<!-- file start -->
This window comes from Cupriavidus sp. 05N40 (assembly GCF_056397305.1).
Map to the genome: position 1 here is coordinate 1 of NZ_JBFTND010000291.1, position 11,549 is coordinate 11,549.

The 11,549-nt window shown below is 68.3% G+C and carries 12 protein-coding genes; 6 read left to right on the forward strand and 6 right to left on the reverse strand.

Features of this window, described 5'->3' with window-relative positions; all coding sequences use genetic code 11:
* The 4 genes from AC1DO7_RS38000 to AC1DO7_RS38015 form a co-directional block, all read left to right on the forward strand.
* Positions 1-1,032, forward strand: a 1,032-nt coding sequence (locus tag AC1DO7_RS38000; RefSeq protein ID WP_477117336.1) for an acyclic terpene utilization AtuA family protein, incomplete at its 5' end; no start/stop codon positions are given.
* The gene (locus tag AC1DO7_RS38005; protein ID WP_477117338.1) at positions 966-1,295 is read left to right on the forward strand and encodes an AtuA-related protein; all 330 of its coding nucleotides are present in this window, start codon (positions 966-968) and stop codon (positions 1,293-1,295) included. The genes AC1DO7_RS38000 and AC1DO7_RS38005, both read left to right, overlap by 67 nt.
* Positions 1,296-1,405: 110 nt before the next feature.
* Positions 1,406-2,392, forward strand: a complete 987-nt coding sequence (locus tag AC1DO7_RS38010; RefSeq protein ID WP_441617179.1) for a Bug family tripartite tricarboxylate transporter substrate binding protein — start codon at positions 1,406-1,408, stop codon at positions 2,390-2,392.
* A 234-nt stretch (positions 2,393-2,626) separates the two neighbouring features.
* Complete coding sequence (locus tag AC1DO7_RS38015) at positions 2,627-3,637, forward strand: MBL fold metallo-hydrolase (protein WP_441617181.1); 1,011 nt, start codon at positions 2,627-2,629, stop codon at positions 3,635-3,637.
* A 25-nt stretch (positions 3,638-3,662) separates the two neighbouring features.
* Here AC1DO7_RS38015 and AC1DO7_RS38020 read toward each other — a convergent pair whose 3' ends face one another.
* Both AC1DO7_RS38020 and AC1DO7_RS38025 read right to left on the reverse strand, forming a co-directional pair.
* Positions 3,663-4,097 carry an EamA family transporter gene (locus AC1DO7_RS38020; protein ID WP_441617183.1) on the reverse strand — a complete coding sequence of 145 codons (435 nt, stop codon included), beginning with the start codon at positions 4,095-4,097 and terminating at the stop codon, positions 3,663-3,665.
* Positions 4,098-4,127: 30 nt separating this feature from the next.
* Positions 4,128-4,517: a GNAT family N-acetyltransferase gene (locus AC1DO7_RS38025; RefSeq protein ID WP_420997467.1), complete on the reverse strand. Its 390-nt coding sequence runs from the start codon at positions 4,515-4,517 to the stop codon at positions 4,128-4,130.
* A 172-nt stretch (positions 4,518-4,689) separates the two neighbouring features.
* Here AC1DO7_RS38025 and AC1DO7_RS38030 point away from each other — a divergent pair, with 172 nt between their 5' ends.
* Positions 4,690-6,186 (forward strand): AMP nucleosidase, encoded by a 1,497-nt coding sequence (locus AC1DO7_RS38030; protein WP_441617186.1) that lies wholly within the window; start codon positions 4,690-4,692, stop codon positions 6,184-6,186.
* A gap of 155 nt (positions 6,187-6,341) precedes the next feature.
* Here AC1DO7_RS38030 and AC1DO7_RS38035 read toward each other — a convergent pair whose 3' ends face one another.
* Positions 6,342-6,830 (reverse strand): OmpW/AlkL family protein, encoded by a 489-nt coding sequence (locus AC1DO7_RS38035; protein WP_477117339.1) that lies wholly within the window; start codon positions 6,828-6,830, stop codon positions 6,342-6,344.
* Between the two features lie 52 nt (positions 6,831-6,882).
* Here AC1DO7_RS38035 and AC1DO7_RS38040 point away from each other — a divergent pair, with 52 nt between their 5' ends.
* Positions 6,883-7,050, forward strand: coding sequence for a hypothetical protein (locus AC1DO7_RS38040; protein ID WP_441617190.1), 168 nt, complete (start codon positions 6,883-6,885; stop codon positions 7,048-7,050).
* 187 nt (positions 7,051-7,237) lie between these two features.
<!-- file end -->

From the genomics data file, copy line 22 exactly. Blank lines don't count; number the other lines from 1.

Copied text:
* Here AC1DO7_RS38030 and AC1DO7_RS38035 read toward each other — a convergent pair whose 3' ends face one another.